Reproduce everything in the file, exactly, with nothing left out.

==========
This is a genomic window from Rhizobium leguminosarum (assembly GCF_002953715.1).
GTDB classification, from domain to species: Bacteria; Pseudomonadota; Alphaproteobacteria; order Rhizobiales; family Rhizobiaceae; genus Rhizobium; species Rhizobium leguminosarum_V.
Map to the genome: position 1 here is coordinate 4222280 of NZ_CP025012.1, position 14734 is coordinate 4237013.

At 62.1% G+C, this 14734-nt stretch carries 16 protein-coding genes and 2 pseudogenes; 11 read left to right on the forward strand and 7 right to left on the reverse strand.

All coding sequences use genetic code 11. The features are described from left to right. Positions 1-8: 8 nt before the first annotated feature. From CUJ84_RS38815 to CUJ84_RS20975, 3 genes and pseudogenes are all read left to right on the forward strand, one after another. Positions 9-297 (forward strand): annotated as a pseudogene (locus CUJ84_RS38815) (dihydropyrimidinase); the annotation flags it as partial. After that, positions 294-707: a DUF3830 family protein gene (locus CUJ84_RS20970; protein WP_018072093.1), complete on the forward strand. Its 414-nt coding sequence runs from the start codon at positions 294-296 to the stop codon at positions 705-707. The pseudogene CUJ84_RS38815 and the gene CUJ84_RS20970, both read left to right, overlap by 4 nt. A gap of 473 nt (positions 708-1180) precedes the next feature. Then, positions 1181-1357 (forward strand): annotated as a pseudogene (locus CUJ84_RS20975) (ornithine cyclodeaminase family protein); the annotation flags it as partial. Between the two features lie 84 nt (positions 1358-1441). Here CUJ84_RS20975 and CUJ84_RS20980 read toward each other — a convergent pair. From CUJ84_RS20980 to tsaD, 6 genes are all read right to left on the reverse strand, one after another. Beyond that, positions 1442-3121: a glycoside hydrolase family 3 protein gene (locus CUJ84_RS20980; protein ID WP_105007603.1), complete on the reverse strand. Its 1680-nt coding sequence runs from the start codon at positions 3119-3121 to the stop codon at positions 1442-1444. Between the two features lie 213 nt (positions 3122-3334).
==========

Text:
This is a genomic window from Rhizobium leguminosarum (assembly GCF_002953715.1).
GTDB classification, from domain to species: Bacteria; Pseudomonadota; Alphaproteobacteria; order Rhizobiales; family Rhizobiaceae; genus Rhizobium; species Rhizobium leguminosarum_V.
Map to the genome: position 1 here is coordinate 4222280 of NZ_CP025012.1, position 14734 is coordinate 4237013.

At 62.1% G+C, this 14734-nt stretch carries 16 protein-coding genes and 2 pseudogenes; 11 read left to right on the forward strand and 7 right to left on the reverse strand.

All coding sequences use genetic code 11. The features are described from left to right. Positions 1-8: 8 nt before the first annotated feature. From CUJ84_RS38815 to CUJ84_RS20975, 3 genes and pseudogenes are all read left to right on the forward strand, one after another. Positions 9-297 (forward strand): annotated as a pseudogene (locus CUJ84_RS38815) (dihydropyrimidinase); the annotation flags it as partial. After that, positions 294-707: a DUF3830 family protein gene (locus CUJ84_RS20970; protein WP_018072093.1), complete on the forward strand. Its 414-nt coding sequence runs from the start codon at positions 294-296 to the stop codon at positions 705-707. The pseudogene CUJ84_RS38815 and the gene CUJ84_RS20970, both read left to right, overlap by 4 nt. A gap of 473 nt (positions 708-1180) precedes the next feature. Then, positions 1181-1357 (forward strand): annotated as a pseudogene (locus CUJ84_RS20975) (ornithine cyclodeaminase family protein); the annotation flags it as partial. Between the two features lie 84 nt (positions 1358-1441). Here CUJ84_RS20975 and CUJ84_RS20980 read toward each other — a convergent pair. From CUJ84_RS20980 to tsaD, 6 genes are all read right to left on the reverse strand, one after another. Beyond that, positions 1442-3121: a glycoside hydrolase family 3 protein gene (locus CUJ84_RS20980; protein ID WP_105007603.1), complete on the reverse strand. Its 1680-nt coding sequence runs from the start codon at positions 3119-3121 to the stop codon at positions 1442-1444. Between the two features lie 213 nt (positions 3122-3334).